Buenos Aires Times


UCA report says 33.6% of Argentines are living below poverty line

Highest recorded level for at least eight years, with more than a third of country now considered to be poor.

Thursday 13 December, 2018
More than a third of Argentines are considered poor, according to a new report from the Catholic University of Argentina.
More than a third of Argentines are considered poor, according to a new report from the Catholic University of Argentina. Foto:UNICEF ARGENTINA/P. HAAR

Poverty in Argentina has risen to its highest level in at least eight years, a new report has revealed, with more than a third of the population now considered to be poor.

The new survey, from the Catholic University of Argentina's Social Debt Observatory, found that 33.6 percent of Argentines were living below the poverty line in the third quarter of the year.

That equates to 13.6 million people, an increase of almost 2.2 million individuals in relation to a year ago, according to UCA's data, when just over 28 percent of Argentines were considered to be living in poverty.

Of the latest figures, 2.47 million were considered to be living in extreme poverty –  a rise of 161,500 people from the same period last year.

"In the third quarter of 2018, 25.6 percent of households and 33.6 percent of people fell below the poverty line," the report says, highlighting that Argentina was facing its highest levels seen since at least 2010.

The Social Debt Observatory, headed by Agustín Salvia, gained prestige for its skill in measuring poverty cover the past decade, when the INDEC national statistics bureau stopped offering reliable statistics during the Kirchnerite administrations.

"The incidence of poverty in this period [third quarter of 2018] reaches levels higher than those recorded in 2016, when significant devaluations caused a rise in inflation and a fall in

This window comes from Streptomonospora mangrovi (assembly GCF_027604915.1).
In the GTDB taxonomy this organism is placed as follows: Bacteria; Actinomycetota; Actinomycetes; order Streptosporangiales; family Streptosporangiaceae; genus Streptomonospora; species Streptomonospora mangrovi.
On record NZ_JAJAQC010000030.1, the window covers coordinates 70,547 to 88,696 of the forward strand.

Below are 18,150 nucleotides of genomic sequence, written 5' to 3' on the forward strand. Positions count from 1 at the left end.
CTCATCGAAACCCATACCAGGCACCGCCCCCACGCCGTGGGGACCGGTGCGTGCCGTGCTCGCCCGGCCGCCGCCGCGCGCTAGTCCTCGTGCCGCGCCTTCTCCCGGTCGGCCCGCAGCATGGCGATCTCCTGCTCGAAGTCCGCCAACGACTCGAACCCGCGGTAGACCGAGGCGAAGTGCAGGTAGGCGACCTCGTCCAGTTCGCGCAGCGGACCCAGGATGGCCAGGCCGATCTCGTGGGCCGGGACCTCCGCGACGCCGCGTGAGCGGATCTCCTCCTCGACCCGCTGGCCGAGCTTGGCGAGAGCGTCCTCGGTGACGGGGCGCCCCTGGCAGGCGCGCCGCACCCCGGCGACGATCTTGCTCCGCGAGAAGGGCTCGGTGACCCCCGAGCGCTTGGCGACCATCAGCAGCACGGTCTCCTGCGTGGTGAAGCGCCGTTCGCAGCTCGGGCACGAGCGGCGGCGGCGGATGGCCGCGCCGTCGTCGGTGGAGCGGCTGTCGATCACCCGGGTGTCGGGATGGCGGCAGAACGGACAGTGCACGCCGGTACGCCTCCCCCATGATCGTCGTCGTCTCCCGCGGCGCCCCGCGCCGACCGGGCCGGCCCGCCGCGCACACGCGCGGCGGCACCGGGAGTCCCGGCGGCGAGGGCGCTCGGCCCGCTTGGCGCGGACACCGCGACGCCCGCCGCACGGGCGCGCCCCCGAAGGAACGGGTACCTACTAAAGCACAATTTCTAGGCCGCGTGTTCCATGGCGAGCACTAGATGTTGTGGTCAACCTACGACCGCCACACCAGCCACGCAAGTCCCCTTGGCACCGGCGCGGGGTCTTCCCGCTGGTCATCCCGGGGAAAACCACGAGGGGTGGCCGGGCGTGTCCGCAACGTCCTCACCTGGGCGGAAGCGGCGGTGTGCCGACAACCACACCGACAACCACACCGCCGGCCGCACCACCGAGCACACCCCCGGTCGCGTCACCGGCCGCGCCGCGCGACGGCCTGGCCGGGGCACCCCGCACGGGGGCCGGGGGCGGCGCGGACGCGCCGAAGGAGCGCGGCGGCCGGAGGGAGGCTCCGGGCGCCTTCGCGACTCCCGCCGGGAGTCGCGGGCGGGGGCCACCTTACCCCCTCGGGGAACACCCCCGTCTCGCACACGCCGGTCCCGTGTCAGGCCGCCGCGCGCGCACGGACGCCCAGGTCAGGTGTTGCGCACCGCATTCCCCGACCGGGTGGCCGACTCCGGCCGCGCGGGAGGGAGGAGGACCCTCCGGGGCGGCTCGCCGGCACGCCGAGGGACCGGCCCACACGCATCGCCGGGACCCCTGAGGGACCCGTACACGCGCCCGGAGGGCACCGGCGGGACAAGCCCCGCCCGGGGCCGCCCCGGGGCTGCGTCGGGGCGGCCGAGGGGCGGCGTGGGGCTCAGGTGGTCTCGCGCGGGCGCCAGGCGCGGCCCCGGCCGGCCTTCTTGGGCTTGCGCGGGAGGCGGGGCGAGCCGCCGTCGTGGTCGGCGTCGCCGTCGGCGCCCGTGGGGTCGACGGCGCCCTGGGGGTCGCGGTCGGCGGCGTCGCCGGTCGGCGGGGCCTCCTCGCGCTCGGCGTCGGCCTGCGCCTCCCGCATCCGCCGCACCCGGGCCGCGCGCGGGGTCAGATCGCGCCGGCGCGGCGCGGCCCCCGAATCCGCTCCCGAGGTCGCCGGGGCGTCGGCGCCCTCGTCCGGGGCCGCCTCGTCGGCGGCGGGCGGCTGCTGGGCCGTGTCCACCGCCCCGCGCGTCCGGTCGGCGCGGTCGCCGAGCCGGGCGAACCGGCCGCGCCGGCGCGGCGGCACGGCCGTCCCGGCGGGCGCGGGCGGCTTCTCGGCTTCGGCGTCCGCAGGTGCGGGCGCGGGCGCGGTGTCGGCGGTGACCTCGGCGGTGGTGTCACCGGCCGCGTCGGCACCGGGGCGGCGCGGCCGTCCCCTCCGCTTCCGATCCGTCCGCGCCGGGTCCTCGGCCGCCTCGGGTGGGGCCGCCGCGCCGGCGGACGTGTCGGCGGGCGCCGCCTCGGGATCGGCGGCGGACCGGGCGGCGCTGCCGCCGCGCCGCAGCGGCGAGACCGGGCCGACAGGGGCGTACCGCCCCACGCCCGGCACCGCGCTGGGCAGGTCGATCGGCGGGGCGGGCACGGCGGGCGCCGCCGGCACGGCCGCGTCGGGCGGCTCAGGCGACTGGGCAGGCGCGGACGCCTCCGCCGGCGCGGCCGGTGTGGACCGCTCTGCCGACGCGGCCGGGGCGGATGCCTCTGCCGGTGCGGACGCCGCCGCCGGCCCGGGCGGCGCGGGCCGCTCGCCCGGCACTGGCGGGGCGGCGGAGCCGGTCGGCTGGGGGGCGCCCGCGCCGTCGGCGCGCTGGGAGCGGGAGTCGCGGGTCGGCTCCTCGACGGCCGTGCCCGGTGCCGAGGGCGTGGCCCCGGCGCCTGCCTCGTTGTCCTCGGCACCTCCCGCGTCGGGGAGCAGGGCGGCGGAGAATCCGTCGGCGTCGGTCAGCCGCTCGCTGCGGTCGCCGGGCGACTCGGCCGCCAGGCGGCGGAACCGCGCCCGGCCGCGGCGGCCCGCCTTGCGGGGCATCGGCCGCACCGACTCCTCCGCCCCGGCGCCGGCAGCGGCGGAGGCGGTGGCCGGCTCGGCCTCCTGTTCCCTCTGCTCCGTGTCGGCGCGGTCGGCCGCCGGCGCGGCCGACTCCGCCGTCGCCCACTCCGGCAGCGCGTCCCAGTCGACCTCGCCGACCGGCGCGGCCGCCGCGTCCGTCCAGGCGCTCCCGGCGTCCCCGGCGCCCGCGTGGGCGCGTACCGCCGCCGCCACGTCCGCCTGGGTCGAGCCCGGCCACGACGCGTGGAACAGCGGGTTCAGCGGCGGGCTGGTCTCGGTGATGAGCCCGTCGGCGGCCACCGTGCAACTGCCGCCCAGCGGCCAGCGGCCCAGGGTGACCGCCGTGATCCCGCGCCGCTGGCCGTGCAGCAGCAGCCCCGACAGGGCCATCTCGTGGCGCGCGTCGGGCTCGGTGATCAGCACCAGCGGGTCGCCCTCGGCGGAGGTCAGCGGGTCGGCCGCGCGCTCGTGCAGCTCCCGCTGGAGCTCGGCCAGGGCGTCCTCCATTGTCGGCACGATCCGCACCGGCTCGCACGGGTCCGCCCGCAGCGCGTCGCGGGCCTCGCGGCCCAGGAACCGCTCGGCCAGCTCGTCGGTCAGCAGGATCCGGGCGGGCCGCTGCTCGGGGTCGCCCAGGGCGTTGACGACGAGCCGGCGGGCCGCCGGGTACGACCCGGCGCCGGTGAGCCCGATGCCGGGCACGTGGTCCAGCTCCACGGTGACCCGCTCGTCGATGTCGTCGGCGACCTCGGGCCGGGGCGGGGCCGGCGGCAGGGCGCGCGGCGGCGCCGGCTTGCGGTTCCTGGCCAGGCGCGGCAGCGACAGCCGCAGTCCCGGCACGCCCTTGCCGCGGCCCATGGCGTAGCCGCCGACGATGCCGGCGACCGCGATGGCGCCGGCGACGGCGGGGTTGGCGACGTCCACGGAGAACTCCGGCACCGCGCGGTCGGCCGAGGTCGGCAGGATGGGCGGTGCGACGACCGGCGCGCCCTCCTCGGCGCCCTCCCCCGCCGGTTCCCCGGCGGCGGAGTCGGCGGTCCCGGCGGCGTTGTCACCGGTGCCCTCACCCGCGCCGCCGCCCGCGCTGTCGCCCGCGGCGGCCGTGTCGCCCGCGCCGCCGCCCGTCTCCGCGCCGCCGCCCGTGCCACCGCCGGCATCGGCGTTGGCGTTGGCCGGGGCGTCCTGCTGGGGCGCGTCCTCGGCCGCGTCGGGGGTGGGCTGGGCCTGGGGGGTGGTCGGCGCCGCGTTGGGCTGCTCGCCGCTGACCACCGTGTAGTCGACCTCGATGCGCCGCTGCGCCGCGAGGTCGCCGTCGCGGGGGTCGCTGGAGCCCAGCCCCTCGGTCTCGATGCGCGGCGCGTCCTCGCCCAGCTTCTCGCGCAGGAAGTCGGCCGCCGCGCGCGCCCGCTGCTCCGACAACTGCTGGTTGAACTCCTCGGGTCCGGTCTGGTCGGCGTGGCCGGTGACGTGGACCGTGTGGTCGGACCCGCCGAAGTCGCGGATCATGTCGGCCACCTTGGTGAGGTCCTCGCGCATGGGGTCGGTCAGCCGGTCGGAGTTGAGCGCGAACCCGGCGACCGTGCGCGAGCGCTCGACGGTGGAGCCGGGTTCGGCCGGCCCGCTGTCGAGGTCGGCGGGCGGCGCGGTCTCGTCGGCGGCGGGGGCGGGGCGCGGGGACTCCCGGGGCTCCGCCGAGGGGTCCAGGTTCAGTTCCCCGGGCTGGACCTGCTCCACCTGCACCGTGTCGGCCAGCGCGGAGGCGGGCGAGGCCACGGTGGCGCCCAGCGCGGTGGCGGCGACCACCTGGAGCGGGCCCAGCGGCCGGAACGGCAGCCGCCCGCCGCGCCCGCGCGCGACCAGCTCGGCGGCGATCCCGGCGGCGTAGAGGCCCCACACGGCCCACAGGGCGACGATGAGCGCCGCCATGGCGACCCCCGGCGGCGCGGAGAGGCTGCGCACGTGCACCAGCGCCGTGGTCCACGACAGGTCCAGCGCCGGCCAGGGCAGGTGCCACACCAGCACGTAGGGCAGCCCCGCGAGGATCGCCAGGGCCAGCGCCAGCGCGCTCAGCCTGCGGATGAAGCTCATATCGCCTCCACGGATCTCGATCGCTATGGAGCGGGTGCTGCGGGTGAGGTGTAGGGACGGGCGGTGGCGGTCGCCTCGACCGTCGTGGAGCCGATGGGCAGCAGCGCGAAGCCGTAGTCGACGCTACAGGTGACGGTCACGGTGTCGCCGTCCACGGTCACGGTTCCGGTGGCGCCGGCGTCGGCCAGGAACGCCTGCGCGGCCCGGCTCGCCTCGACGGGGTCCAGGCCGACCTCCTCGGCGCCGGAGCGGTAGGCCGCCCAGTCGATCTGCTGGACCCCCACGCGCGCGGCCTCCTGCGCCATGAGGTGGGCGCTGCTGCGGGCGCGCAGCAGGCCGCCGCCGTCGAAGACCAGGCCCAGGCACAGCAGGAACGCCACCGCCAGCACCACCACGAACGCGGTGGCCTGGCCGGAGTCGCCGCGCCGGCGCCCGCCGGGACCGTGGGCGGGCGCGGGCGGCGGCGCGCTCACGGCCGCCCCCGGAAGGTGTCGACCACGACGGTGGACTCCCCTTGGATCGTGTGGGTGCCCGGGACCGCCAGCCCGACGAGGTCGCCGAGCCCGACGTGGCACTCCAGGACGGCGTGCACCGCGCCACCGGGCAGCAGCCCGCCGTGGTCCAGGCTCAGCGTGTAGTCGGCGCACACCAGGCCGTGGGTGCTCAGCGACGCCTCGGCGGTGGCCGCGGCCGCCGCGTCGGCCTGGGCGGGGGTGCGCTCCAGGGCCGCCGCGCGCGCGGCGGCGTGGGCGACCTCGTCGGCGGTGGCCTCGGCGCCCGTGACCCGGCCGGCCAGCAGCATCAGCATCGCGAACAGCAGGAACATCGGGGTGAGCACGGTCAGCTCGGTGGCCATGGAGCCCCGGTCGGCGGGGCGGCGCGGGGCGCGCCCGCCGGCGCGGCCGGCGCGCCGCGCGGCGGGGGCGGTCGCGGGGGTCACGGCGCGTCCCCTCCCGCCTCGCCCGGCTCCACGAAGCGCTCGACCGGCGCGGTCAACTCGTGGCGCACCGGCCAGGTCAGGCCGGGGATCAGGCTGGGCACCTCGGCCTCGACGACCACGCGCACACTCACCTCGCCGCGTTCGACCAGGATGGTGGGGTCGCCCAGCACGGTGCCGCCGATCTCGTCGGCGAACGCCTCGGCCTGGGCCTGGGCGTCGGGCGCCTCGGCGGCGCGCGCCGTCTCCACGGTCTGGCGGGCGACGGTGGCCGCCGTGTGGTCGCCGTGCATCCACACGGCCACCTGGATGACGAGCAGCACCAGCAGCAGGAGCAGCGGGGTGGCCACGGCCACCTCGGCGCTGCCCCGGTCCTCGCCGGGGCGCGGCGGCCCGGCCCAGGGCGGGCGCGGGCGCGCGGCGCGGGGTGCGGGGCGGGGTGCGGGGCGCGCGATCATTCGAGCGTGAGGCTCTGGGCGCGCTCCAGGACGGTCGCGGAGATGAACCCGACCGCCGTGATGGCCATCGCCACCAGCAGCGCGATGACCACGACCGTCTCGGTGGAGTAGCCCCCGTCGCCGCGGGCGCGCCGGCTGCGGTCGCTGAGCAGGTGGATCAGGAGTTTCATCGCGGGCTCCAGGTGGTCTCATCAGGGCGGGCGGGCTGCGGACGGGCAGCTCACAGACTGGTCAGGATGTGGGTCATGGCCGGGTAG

purchasing power," the study's authors noted, explaining that over the last year "the Argentine economy went from a cycle of growth to a strong recession," highlighting the impact of recent economic turmoil and the devaluation of the peso earlier this year.

"The new scenario has had an effect on the real income available to household, [leading to] a deterioration of the purchasing power of salaries, retirement pensions and social welfare programmes," the study concluded, adding that the current macroeconomic climate had proven "unfavourable" for the labour market and the creation of jobs.

The new report casts a long shadow over the Mauricio Macri administration's attempts to tackle poverty. Just last week, a jarring new study by UNICEF, created in conjunction with several local universities, has revealed that 48 percent of Argentina’s children and adolescents under 18 were poor.

Using a new multidimensional method to measure poverty levels, the UN organisation said that of the 6.3 million children considered to be living in poverty, a further 20 percent were living in extreme poverty.



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